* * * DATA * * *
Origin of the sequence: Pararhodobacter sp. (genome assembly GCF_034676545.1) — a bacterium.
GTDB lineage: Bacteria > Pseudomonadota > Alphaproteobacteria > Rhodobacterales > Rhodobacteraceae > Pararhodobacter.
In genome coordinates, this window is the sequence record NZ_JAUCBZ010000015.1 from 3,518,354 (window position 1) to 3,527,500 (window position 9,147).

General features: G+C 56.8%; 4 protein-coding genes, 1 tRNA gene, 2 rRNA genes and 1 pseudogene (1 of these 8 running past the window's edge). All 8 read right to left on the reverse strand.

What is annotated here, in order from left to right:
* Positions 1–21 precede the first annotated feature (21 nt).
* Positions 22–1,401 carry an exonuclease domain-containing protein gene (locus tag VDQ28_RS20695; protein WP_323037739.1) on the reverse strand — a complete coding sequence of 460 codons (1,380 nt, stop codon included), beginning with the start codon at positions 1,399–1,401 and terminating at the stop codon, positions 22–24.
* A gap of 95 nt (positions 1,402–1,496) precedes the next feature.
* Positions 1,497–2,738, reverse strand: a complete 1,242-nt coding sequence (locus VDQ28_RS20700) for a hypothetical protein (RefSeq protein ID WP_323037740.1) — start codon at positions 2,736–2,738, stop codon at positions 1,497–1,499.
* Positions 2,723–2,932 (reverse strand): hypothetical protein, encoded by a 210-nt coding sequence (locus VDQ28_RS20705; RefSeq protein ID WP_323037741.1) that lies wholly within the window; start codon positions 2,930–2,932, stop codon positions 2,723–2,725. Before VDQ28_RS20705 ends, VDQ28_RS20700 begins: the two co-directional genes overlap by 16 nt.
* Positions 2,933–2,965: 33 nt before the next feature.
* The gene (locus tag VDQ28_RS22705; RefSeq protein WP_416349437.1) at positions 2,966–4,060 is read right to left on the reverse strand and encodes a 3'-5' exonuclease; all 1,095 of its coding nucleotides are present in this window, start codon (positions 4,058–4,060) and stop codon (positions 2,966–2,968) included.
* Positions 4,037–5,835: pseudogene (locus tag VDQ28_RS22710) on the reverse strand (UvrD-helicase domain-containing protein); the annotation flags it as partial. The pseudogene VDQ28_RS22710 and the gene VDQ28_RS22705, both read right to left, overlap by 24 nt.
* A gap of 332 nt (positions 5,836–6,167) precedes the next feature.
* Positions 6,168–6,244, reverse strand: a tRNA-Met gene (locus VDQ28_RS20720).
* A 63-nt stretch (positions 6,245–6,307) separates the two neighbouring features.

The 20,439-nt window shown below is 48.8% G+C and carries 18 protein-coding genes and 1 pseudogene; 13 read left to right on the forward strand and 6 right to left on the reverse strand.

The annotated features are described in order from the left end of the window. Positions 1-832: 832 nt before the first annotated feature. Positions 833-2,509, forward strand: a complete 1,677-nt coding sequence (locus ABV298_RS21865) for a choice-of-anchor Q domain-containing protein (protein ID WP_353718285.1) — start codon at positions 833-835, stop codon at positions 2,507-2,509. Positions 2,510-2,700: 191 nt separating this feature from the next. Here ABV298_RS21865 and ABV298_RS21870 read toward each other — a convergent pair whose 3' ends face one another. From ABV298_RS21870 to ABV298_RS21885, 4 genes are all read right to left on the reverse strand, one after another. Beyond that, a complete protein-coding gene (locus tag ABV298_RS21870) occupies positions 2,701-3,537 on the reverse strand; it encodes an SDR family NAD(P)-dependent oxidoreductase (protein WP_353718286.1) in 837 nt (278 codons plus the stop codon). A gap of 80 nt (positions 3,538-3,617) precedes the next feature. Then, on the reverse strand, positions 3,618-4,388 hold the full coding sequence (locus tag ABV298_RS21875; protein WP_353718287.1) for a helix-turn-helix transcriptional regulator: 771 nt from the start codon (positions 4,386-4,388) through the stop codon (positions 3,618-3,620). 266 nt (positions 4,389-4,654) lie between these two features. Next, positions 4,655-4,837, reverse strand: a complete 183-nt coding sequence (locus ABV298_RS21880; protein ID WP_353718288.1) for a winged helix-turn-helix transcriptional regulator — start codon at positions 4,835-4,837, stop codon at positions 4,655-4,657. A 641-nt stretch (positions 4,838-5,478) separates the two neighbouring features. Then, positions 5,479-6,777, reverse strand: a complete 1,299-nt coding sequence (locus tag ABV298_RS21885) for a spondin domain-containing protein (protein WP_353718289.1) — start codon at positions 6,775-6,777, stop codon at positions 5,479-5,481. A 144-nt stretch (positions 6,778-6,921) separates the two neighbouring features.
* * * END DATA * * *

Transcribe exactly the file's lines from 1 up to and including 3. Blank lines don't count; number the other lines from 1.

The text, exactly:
Origin of the sequence: Pararhodobacter sp. (genome assembly GCF_034676545.1) — a bacterium.
GTDB lineage: Bacteria > Pseudomonadota > Alphaproteobacteria > Rhodobacterales > Rhodobacteraceae > Pararhodobacter.
In genome coordinates, this window is the sequence record NZ_JAUCBZ010000015.1 from 3,518,354 (window position 1) to 3,527,500 (window position 9,147).